Too obscure? It’s often the case with generators that are also chatbots, a classic case of artificial intelligence programming, which results in rather strange conversations. It may be because the robot is incoherent and doesn’t know how to adapt to its human interlocutor, or, more commonly, because it’s robotic, trapped in loops and fixed attitudes (flagrant with Eliza, the famous robot psychoanalyst). We don’t understand the robot’s intentions, very simply because it doesn’t have any. The machine doesn’t “understand” what it is saying, explains the philosopher John Searle, therefore it is not intelligent. Generators are virtual authors whose language is focused on empty intentions. The program that writes is nothing more than a machine for processing and transmitting information; it does not communicate meaning, unless it’s mathematically, according to the cybernetic theory of Claude Shannon. But this hardly rules out its poetic effect, as Roland Barthes points out: Writing is not at all an instrument of communication… It always appears symbolical, introverted, ostensibly oriented toward the secret side of language.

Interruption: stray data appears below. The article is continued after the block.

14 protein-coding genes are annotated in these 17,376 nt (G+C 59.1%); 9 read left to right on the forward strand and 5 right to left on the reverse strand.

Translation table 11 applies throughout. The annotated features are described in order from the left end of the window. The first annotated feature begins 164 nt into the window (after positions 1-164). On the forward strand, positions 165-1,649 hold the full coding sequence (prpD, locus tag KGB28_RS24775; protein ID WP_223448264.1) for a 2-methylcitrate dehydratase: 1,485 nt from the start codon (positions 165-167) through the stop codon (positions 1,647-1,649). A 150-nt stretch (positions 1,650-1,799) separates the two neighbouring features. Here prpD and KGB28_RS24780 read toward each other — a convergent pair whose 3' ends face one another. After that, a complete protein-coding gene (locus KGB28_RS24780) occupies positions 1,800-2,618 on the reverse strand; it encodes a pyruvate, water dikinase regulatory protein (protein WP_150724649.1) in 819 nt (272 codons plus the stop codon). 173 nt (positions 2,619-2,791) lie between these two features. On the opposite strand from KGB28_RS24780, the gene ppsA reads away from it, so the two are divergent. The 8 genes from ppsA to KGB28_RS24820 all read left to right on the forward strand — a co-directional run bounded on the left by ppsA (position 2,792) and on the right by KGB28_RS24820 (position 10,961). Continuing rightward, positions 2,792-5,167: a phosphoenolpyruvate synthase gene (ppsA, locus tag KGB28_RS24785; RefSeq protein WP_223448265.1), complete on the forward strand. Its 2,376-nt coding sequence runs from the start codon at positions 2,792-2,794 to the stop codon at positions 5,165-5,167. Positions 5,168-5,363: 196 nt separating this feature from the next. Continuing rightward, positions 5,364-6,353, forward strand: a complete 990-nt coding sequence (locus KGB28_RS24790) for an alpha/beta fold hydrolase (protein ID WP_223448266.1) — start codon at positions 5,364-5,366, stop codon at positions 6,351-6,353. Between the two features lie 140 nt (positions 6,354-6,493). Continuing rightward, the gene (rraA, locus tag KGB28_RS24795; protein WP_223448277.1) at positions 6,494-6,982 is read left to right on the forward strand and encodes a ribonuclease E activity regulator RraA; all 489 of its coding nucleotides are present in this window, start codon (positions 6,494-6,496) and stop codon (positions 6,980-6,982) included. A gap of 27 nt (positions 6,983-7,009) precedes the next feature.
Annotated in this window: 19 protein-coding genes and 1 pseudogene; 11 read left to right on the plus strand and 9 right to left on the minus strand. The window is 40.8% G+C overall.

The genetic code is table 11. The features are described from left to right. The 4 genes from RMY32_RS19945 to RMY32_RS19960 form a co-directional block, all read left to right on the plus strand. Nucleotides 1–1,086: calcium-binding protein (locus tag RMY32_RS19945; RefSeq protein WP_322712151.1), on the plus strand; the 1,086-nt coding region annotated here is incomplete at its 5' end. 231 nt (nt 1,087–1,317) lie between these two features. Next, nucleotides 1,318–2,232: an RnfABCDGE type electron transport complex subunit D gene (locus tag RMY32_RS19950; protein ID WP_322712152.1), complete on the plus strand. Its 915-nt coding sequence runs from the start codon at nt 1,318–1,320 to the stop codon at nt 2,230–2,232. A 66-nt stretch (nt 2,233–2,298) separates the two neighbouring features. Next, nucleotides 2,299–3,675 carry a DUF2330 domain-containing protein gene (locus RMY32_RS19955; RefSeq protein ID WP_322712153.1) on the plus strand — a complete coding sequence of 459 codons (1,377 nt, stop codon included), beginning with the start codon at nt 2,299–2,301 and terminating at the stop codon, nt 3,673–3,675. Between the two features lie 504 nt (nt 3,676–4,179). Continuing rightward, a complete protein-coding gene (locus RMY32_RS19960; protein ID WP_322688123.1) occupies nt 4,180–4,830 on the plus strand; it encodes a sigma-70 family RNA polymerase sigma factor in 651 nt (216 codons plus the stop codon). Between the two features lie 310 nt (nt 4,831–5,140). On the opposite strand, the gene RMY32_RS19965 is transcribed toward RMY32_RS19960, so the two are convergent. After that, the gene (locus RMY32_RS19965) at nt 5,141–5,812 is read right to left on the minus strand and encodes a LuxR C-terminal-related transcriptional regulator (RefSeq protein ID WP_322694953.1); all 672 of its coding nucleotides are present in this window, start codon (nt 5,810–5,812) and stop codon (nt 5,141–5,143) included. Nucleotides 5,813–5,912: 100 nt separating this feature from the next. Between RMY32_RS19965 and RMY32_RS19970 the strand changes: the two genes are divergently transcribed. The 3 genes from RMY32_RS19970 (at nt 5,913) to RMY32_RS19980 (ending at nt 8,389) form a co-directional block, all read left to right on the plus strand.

Of course, best concentrate on the code to better appreciate this “secret side”. If what Barthes considers readable constitutes standard representations of cultural productions, what is scriptable can then be defined by the code responsible for this production (or statement in the case of speech). Many authors working with computers decide to focus more on arranging the products of this code, inasmuch as these products demonstrate the possibilities (or virtualities) at work in the programming. This spotlights another quality of language generating: the differential emergence of language, which is also a poetic quality, according to Jacobson. In his Virtual Muse, Charles O’Hartman suggests that the value of computer scripts is revealed by this emergence, which implies that reading is important to give the product meaning: Language is created all by itself from a simple statistical interference. You choose the order of n, you observe the meaning stumble and find its balance again. It’s not very clear where this meaning comes from. Nothing is created from nothing, and the principles of nonsense require that we keep readers in their place, as co-responsible for the relevance of the text.

Photo: © Marshall